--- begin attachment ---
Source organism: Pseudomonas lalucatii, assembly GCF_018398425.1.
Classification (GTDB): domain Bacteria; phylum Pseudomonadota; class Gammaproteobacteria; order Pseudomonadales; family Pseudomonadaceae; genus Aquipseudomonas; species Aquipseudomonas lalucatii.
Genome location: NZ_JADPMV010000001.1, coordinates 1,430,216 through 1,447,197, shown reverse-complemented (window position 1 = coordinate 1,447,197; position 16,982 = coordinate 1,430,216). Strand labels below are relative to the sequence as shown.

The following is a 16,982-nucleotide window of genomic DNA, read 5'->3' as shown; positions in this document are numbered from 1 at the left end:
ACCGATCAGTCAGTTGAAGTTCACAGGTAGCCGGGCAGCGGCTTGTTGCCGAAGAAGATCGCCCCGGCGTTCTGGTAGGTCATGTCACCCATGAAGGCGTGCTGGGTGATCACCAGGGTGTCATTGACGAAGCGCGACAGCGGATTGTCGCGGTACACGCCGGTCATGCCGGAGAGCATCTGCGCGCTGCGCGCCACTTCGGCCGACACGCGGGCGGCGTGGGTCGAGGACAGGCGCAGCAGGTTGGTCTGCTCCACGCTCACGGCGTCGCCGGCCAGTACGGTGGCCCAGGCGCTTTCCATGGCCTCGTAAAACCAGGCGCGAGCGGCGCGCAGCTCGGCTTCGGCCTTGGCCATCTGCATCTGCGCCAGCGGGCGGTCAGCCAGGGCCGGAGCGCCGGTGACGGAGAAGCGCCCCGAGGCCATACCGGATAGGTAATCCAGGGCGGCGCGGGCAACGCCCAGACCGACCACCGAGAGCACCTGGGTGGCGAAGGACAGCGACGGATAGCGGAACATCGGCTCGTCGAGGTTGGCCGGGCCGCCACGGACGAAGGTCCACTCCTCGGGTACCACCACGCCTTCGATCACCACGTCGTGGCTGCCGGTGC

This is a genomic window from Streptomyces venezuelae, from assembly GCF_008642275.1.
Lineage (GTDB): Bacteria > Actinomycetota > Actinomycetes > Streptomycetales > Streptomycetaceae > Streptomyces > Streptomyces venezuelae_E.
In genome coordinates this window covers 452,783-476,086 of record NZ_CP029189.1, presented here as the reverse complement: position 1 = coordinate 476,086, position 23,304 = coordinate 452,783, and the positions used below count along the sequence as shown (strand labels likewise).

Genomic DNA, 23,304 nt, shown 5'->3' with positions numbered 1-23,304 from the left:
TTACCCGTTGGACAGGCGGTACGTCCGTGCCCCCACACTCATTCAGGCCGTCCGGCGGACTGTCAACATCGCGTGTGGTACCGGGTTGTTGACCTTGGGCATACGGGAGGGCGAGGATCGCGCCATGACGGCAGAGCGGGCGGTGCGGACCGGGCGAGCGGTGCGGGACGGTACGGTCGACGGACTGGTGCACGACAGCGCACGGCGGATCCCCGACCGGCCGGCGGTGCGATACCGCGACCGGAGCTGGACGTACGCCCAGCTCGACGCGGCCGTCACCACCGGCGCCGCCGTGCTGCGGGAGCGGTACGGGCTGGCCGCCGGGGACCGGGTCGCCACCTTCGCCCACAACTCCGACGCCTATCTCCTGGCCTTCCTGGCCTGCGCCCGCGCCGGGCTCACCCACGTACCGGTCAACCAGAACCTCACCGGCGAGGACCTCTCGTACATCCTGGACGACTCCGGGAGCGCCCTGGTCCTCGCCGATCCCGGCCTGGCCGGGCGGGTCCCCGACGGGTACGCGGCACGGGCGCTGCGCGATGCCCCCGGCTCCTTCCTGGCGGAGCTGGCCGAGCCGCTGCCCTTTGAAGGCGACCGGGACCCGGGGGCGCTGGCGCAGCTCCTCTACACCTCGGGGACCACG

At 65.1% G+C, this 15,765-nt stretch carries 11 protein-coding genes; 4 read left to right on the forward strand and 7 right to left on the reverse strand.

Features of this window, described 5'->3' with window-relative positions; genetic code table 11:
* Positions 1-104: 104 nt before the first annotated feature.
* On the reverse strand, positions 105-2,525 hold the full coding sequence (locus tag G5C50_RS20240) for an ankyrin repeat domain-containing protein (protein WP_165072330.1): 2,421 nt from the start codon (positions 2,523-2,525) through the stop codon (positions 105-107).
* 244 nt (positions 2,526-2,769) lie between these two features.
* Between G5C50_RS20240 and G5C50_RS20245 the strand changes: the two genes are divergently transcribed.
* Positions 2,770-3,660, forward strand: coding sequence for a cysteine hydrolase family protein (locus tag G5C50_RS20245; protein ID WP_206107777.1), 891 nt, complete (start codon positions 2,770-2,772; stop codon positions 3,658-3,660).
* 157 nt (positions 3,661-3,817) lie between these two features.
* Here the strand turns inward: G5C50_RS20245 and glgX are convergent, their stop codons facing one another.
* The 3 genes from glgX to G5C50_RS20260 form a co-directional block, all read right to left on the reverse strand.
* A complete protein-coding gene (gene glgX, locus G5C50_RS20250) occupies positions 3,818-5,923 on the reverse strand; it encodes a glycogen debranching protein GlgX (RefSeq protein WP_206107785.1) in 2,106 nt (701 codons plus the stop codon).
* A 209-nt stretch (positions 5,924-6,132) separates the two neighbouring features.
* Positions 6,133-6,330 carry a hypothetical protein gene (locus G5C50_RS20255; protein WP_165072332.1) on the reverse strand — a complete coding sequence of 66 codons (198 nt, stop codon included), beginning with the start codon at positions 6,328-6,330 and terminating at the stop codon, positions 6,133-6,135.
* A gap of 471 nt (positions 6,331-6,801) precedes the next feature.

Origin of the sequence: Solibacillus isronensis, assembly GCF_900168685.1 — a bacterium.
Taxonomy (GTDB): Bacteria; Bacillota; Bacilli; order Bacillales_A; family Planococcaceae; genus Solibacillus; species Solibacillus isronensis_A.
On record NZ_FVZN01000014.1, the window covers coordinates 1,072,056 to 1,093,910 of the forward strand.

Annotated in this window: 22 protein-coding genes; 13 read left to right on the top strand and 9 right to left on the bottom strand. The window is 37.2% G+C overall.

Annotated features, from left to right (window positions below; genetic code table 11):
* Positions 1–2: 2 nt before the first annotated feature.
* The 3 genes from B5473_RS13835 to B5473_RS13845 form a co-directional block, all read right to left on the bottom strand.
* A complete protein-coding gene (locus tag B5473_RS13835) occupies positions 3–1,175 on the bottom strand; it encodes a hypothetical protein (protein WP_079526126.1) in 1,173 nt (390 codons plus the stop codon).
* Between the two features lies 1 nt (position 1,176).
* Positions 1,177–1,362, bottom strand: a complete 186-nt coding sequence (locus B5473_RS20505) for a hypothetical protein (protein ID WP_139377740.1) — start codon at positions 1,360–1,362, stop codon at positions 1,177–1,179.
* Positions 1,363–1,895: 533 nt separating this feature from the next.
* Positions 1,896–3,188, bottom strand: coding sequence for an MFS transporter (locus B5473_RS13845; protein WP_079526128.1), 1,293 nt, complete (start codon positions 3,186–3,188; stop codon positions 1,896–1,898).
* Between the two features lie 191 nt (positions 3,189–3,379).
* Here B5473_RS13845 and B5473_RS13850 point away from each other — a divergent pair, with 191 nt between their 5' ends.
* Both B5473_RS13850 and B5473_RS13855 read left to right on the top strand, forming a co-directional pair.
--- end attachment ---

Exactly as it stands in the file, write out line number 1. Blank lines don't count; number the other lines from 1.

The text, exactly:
Source organism: Pseudomonas lalucatii, assembly GCF_018398425.1.